Anastasia Qvist is an outstanding lawyer. My criminal law situation (family violence order) was difficult, complex and Ana's diligence saved me as I was going through the most difficult period of my life. Ana is down to earth, commonsense and she even kept our costs to a minimum. She is a skilled litigator and knows the ins and outs of the ACT Magistrates Court. She dealt skillfully with the DPP and is an excellent negotiator. You will get a fair representation and she genuinely cares about her clients. She has my complete recommendation. The lady goes to bat for her clients.
I would strongly recommend Anastasia to anyone who is seeking legal representation. As a first-time offender who was charged with a Level 2 Drink Driving offence, she walked me through every step of the matter and was very upfront and clear on all aspects of my case. She was always accessible when I needed advice. Her approach and advice were excellent. Under her representation, I received the best possible outcome and managed to avoid a criminal conviction. She was a pleasure to deal with throughout the whole matter.
Anastasia Qvist was very professional and helpful in every step of my matter. I got a very good outcome and I can’t thank you enough for your hard work and the Armstrong Legal team in Canberra. I would highly recommend her!!!
Throughout Angela has been the consummate professional. She maintained a calm, yet strong demeanour remained informative and completely open in her communication and took complete ownership of the situation. We felt confident we finally had an advocate to steer us out of the nightmare we were in, and she did so with great respect and sincerity. I cannot speak more highly of Angela. She has literally rescued our family from what looked very much like a hopeless future.
Words can’t describe how grateful I am to Trudie Cameron being my solicitor and to Andrew Tiedt presenting my case in the court. They both have been very supportive and amazingly professional and effective. I’ve got an absolutely fantastic outcome I couldn’t even dream about.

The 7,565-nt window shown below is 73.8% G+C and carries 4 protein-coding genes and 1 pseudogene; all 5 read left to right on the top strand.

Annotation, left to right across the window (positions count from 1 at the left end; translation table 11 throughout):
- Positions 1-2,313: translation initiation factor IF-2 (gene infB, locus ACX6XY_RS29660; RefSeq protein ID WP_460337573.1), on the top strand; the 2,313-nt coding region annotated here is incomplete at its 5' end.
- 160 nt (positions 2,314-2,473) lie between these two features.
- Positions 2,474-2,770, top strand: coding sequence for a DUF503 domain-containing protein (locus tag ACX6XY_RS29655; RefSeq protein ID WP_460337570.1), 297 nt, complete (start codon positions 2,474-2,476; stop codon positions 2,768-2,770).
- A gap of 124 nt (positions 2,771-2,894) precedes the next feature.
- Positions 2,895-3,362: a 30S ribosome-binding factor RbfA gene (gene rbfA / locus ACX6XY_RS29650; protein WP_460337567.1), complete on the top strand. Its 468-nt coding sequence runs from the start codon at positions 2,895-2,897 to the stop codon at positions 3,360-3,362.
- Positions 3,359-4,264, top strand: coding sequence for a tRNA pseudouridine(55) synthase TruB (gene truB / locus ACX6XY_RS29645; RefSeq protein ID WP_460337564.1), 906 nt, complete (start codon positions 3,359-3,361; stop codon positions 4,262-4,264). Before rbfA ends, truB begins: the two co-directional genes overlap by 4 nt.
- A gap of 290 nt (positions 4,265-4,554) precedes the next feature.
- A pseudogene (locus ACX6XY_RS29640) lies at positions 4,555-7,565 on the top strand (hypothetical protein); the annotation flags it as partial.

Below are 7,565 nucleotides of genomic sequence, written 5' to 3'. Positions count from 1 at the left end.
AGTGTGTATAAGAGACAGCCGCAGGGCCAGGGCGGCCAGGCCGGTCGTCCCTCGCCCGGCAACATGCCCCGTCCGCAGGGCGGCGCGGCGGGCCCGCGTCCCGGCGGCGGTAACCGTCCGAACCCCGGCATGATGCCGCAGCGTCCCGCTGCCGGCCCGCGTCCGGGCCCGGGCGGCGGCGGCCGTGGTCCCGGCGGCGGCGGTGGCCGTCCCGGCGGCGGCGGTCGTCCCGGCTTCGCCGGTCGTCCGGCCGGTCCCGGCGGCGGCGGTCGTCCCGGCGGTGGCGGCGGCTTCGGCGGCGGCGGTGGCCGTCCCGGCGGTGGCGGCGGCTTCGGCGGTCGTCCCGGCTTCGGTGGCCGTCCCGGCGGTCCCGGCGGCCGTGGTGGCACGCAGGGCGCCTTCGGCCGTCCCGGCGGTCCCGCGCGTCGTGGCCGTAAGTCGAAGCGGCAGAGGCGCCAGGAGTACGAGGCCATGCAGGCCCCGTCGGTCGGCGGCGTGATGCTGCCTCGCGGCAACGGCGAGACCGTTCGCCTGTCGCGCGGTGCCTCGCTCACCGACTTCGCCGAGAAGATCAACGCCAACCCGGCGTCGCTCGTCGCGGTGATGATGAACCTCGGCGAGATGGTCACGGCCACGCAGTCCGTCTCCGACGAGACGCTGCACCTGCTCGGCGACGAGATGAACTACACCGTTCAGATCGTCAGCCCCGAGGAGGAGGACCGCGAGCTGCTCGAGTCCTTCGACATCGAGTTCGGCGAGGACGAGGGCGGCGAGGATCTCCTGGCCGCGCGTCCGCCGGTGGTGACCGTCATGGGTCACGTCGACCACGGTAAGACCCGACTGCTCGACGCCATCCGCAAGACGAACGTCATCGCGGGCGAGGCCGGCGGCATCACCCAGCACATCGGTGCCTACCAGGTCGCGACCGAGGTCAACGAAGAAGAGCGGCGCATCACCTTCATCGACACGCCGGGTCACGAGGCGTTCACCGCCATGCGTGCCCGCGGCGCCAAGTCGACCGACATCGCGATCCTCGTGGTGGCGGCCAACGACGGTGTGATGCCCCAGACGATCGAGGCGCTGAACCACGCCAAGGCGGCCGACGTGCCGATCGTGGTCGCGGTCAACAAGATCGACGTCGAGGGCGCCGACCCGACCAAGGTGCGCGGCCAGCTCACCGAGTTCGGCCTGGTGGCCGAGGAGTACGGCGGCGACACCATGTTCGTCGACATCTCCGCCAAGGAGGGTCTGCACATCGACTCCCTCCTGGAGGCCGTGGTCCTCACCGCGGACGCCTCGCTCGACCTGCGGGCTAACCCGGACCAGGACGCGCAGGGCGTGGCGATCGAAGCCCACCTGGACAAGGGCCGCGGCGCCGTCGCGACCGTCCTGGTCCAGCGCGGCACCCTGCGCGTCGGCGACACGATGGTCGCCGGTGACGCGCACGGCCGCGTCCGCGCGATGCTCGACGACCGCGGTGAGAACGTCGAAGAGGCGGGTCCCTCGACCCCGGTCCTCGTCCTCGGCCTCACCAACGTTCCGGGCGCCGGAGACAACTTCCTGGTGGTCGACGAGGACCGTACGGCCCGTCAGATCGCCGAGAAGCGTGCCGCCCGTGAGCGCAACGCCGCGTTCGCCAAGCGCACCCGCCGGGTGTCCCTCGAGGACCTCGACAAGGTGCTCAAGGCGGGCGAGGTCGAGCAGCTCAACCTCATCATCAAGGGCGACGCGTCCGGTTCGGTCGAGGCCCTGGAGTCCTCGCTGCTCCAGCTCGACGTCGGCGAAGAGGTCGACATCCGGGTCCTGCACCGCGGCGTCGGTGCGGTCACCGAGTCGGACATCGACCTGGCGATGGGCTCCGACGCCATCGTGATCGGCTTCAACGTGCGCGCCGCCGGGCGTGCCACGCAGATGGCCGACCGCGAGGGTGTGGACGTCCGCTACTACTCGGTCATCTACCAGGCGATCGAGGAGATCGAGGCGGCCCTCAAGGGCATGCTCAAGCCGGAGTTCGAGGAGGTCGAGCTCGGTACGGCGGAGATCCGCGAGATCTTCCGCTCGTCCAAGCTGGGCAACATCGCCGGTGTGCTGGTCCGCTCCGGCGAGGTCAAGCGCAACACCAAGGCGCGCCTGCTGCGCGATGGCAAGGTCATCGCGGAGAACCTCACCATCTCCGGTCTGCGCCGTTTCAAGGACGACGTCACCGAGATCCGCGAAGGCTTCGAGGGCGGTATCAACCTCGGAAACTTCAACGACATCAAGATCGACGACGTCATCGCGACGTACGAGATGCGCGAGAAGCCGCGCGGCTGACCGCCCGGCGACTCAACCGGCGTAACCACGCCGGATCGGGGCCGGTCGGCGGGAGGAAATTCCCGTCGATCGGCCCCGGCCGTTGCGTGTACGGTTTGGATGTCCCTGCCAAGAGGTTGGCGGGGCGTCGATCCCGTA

Soon after meeting Andrew I knew he was the solicitor I wanted to handle my matter. He immediately sprang into action which brought me stability and hope during a tumultuous time in my life. Andrew was never afraid to give me straight answers to my tough questions which is a true mark of integrity. He is clearly at ease in the court environment and I believe his calm and measured demeanour went a long way to helping me secure the best result from my day in court. I would certainly recommend you approach Andrew if you need assistance.
"Andrew Tiedt was very professional and considerate to personal circumstances and gave sound advice that resulted in the best outcome possible. Highly recommended."
Simple Offences, Crimes and Either Way Offences (WA)
In Western Australia, how a criminal offence is described in the legislation affects whether it is finalised on indictment in the District Court or Supreme Court or as a summary offence in the Magistrates Court. Under West Australian legislation, there are two types of offences: simple offences and crimes. The Criminal Code also contains either way offences, which can be dealt with either as simple offences or as a crime.
What is a simple offence?